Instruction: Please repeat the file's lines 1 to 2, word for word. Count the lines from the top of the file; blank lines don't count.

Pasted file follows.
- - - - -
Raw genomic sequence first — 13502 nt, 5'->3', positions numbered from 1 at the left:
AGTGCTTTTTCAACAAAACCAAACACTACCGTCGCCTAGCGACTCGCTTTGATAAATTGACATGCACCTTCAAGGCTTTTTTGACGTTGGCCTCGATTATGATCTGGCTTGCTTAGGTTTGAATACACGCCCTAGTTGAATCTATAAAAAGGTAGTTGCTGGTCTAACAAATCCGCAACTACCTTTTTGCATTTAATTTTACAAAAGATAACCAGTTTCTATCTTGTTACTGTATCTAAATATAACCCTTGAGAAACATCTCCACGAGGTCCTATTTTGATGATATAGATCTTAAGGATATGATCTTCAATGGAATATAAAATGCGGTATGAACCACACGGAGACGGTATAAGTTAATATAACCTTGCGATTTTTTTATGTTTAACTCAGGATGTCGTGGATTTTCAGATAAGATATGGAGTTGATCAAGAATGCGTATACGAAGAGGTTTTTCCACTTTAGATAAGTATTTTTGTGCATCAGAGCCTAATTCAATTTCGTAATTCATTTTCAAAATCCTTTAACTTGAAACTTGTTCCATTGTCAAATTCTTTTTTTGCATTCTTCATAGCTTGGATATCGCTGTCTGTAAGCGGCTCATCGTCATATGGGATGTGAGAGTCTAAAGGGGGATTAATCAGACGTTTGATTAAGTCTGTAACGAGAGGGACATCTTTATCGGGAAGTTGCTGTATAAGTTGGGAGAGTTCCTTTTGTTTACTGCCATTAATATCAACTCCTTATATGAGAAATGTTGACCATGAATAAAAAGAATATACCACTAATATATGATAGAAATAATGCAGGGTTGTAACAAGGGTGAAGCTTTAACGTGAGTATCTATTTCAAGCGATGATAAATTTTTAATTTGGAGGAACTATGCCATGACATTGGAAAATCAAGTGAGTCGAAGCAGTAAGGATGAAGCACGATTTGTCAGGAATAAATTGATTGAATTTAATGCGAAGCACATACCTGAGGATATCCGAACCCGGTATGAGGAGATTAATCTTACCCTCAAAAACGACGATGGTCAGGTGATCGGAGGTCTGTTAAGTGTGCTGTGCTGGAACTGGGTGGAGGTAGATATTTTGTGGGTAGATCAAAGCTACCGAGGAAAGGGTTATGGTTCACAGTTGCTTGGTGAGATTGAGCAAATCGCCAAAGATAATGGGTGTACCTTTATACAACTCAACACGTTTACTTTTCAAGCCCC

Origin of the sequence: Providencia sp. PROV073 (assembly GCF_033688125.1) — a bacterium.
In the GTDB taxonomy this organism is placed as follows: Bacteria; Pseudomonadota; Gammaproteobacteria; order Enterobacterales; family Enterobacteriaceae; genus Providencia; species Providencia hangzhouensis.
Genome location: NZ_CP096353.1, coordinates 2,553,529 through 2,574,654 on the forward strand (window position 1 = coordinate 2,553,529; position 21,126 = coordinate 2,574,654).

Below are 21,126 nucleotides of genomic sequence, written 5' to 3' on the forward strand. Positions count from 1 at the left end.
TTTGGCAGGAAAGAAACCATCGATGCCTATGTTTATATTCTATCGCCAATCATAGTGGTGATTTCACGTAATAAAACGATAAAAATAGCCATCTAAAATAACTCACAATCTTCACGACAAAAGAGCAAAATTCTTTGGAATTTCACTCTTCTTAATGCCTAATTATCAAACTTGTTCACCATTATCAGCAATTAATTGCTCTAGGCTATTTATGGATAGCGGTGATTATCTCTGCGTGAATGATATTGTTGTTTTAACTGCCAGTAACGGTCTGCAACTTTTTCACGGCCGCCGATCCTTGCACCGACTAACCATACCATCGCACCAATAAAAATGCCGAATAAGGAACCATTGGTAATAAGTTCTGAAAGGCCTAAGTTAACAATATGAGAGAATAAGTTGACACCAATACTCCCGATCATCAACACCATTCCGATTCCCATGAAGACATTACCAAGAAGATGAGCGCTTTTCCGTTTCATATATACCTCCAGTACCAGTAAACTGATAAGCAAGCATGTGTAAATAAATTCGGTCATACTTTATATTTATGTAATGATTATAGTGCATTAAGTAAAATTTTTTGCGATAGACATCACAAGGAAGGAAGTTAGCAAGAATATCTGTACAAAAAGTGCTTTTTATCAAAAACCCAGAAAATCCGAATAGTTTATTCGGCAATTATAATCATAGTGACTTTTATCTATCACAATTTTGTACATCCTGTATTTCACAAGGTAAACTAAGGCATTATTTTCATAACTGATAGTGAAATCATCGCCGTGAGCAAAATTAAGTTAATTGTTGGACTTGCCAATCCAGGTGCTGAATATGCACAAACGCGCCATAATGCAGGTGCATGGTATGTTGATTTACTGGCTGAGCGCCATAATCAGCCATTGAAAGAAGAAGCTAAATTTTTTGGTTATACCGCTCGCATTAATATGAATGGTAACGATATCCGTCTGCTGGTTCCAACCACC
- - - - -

Raw genomic sequence first — 13502 nt, 5'->3', positions numbered from 1 at the left:
AGTGCTTTTTCAACAAAACCAAACACTACCGTCGCCTAGCGACTCGCTTTGATAAATTGACATGCACCTTCAAGGCTTTTTTGACGTTGGCCTCGATTATGATCTGGCTTGCTTAGGTTTGAATACACGCCCTAGTTGAATCTATAAAAAGGTAGTTGCTGGTCTAACAAATCCGCAACTACCTTTTTGCATTTAATTTTACAAAAGATAACCAGTTTCTATCTTGTTACTGTATCTAAATATAACCCTTGAGAAACATCTCCACGAGGTCCTATTTTGATGATATAGATCTTAAGGATATGATCTTCAATGGAATATAAAATGCGGTATGAACCACACGGAGACGGTATAAGTTAATATAACCTTGCGATTTTTTTATGTTTAACTCAGGATGTCGTGGATTTTCAGATAAGATATGGAGTTGATCAAGAATGCGTATACGAAGAGGTTTTTCCACTTTAGATAAGTATTTTTGTGCATCAGAGCCTAATTCAATTTCGTAATTCATTTTCAAAATCCTTTAACTTGAAACTTGTTCCATTGTCAAATTCTTTTTTTGCATTCTTCATAGCTTGGATATCGCTGTCTGTAAGCGGCTCATCGTCATATGGGATGTGAGAGTCTAAAGGGGGATTAATCAGACGTTTGATTAAGTCTGTAACGAGAGGGACATCTTTATCGGGAAGTTGCTGTATAAGTTGGGAGAGTTCCTTTTGTTTACTGCCATTAATATCAACTCCTTATATGAGAAATGTTGACCATGAATAAAAAGAATATACCACTAATATATGATAGAAATAATGCAGGGTTGTAACAAGGGTGAAGCTTTAACGTGAGTATCTATTTCAAGCGATGATAAATTTTTAATTTGGAGGAACTATGCCATGACATTGGAAAATCAAGTGAGTCGAAGCAGTAAGGATGAAGCACGATTTGTCAGGAATAAATTGATTGAATTTAATGCGAAGCACATACCTGAGGATATCCGAACCCGGTATGAGGAGATTAATCTTACCCTCAAAAACGACGATGGTCAGGTGATCGGAGGTCTGTTAAGTGTGCTGTGCTGGAACTGGGTGGAGGTAGATATTTTGTGGGTAGATCAAAGCTACCGAGGAAAGGGTTATGGTTCACAGTTGCTTGGTGAGATTGAGCAAATCGCCAAAGATAATGGGTGTACCTTTATACAACTCAACACGTTTACTTTTCAAGCCCC